What’s the feeling you get from catching a wave?

Gee, I suppose it’s different at each level. I’m a pretty basic surfer. I stopped surfing about 30 years ago and I’m taking it up in the last 5 years again. I used to surf in high school all the time and it was pretty great. Now I’m kind of back to getting my balance back and getting my turns down. So it’s kind of challenging for me and I’m worried about hurting myself, my back and so forth. I’m in the process of taking it a step at a time these days to make sure I can surf tomorrow, the next day. But it’s a wonderful feeling whether you catch a wave or not. It’s a big like fishing. You’re out there, you’re part of nature, you’re sitting in ocean, looking at the land. Most other times, it’s the other way around. You’re sitting out and looking at the ocean. There’s something about it that gives you a different perspective on life. It’s a wonderful metaphor, catching a wave, for how you can look at other challenges in your life.

Did you renewed interest in surfing come about from this movie?

No, no. I started getting interested before that but it kind of all dovetailed together. It was fun to be a part of this one.

How far is Z from your own personality?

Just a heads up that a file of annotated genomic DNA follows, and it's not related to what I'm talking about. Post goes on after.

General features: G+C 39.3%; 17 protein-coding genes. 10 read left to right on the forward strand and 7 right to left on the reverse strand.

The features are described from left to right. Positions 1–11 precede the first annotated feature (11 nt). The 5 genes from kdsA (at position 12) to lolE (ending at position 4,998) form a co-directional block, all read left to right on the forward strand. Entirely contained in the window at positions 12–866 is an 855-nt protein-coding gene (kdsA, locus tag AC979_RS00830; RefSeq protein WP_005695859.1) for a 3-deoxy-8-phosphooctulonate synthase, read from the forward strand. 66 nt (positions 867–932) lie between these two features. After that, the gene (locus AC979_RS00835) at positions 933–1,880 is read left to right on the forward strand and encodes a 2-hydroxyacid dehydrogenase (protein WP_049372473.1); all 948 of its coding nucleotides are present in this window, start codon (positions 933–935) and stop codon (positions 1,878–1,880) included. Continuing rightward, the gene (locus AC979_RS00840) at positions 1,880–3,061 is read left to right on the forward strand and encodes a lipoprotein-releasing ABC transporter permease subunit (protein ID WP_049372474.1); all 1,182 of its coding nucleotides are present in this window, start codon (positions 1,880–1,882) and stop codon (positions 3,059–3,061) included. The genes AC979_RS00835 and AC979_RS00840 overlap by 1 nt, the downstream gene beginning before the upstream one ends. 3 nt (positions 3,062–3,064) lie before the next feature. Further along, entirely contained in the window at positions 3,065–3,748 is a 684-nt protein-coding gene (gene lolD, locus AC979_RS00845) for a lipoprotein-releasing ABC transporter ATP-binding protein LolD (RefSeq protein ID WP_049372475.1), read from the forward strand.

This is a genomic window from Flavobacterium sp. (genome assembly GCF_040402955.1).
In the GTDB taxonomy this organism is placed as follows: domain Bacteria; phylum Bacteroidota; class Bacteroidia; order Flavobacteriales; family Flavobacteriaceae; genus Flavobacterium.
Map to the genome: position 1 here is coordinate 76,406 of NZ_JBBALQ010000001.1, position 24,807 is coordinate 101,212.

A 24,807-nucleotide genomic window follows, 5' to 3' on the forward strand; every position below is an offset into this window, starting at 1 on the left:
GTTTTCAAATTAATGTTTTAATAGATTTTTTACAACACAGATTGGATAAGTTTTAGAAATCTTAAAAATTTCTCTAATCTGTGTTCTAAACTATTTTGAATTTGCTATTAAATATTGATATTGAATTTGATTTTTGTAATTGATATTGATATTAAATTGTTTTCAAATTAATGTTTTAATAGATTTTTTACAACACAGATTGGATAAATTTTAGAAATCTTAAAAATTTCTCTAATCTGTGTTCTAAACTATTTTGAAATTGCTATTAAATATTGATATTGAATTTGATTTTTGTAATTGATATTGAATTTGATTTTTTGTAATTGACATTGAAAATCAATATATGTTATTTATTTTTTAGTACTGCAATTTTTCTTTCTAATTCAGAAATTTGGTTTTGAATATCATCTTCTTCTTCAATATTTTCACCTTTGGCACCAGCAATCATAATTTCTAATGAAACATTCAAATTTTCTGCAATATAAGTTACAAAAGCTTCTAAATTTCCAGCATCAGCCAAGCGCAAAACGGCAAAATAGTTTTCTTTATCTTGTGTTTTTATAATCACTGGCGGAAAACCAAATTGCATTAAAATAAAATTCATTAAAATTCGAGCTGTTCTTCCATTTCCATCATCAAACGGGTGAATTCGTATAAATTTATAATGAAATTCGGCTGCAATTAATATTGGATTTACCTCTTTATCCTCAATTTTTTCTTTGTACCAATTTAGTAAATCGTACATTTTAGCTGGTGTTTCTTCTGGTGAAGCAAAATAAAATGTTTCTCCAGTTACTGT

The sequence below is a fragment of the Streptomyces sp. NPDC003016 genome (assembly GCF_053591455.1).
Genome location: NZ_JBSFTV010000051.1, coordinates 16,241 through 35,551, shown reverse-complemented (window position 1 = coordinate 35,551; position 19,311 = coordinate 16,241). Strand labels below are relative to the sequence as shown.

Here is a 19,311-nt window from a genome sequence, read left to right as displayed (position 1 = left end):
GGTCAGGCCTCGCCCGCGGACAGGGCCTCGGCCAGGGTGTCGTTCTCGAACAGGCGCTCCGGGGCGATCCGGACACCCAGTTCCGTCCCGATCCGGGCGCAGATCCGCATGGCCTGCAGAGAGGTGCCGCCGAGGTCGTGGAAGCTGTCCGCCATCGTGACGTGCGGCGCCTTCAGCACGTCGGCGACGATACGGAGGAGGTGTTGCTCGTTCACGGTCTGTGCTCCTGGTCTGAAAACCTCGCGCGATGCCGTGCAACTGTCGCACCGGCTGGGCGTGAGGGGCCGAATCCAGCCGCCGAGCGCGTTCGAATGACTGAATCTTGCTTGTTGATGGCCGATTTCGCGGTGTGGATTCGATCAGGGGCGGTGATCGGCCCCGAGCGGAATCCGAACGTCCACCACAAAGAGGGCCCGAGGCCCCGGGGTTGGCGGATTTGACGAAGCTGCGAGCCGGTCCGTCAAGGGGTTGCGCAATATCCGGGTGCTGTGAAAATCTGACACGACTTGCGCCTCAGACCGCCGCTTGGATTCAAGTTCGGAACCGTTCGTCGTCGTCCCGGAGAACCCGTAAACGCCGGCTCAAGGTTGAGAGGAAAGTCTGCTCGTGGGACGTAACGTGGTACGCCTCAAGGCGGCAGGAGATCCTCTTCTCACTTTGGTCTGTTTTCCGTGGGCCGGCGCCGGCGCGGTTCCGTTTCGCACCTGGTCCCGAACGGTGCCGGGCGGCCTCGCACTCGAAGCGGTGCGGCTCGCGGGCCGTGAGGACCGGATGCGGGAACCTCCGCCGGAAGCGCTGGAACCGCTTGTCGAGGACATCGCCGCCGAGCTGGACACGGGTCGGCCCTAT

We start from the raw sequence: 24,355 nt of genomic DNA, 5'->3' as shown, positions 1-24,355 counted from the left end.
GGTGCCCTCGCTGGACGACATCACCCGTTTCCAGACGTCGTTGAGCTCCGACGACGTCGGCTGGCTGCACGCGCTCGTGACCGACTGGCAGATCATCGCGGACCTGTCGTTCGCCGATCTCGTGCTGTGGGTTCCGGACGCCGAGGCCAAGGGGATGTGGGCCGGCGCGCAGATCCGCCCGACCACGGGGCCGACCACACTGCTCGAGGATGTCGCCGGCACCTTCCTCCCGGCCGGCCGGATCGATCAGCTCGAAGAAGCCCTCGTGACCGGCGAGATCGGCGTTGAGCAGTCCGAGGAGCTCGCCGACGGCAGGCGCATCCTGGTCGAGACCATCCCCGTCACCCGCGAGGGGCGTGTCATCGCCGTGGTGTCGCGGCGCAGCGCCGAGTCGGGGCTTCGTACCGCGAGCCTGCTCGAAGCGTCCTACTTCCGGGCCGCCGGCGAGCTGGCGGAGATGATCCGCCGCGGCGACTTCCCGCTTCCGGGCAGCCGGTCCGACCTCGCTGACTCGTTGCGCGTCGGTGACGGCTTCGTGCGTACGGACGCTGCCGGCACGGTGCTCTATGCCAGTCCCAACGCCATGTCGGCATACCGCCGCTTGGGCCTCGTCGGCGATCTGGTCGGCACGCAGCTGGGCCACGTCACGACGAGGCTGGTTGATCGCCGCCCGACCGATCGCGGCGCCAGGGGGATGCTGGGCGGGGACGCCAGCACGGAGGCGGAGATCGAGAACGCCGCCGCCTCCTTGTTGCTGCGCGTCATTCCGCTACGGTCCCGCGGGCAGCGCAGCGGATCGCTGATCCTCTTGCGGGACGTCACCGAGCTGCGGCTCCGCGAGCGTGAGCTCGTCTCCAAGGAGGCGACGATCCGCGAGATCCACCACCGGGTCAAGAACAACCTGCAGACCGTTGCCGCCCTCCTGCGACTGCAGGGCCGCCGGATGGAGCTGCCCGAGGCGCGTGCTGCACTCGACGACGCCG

Oh, he’s pretty far. Pretty far.

Have you seen the movie with kids?

I haven’t. I haven’t seen the final. You’ve probably seen a more recent version than I’ve seen. I’ve seen a pretty rough one.

Your take on voice recording, disembodied?

Well, it didn’t feel like that. When we did it, I had done animated films in the past and that was kind of a lonely experience where you sit in the booth and you’ve got your sides and you’re reading the stuff and imagining what the other person is saying, or doing the scene to their playback, they’re not in the room. But in this instance, the characters were often all there in the same room. I did a lot of work with Shia who’s a wonderful improviser. We were really encouraged by the directors to do that as much as we cared to and we did a lot of it. There were cameras set up in the room that were capturing our movements and our expressions and that was all going to help the animators. So it was a lot of fun. It didn’t feel as lonesome and clinical. It was really a fun experience. Pretty loose.

Do you feel like you’re loosing some of your tools as an actor?